Cause Index


Through the Self-help group (SHG) project, Sinamandla aims to socially and economically empower women from households made vulnerable by poverty, the impact of HIV and AIDS, gender inequalities and other societal injustices.

There are four main components in SHG project:
1. It focuses on the poorest and most vulnerable sections of the community, organizing the poor and vulnerable into strong self-help groups (SHGs) so that they are no longer voiceless and powerless individuals.
2. It helps women realize their potential as individuals through initiating a savings and credit scheme whereby the members in the group save from their own meagre resources and administer their own fund.
3. It provides capacity and competence through a series of training programmes provided by a local NGO, who can support the processes that increase self-confidence, develop self-reliance, and help poor people to set their own agenda.
4. It builds the model up through clustering at least six to 10 SHGs into a Cluster Level Association (CLA) to work on the things that cannot be done by SHGs themselves effectively.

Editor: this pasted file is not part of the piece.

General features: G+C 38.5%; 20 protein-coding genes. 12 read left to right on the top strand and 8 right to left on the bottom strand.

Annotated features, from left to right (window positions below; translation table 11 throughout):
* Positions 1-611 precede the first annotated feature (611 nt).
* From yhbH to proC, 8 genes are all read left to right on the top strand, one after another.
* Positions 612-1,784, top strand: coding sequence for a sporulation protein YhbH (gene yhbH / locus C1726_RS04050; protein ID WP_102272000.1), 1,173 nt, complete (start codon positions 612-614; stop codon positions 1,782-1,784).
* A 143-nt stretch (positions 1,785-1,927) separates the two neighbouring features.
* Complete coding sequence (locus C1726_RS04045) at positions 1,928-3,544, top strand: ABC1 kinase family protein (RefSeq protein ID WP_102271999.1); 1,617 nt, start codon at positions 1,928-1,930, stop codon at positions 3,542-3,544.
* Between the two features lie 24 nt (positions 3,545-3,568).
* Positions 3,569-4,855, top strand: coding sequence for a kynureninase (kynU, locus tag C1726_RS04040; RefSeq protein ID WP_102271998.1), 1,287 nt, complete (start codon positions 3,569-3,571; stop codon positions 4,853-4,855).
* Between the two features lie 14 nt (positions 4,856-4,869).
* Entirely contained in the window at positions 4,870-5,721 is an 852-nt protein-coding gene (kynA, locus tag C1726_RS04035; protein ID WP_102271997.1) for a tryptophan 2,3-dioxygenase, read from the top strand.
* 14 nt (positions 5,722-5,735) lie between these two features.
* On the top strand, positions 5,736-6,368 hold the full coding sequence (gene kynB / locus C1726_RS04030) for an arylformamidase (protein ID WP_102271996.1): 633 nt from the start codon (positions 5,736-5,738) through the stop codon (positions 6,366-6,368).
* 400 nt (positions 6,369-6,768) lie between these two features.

Sinamandla believes that the families of women in Self-help Groups will be able to better withstand household shocks, while mothers and grandmothers will be better able to care for the children for whom they are responsible. Being a member of an SHG means that each woman:
1. begins to accumulate her own savings;
2. has access to regular loans from her SHG and information on government grants which can result in diverse income sources for her household;
3. has opportunities to develop her personal skills and increase her capacity for involvement in group and community projects;
4. begins to see tangible benefits for her household members, especially her children.

By the end of 2014, there were over 17 000 women in almost 1 300 SHGS across 5 provinces of Southa Africa.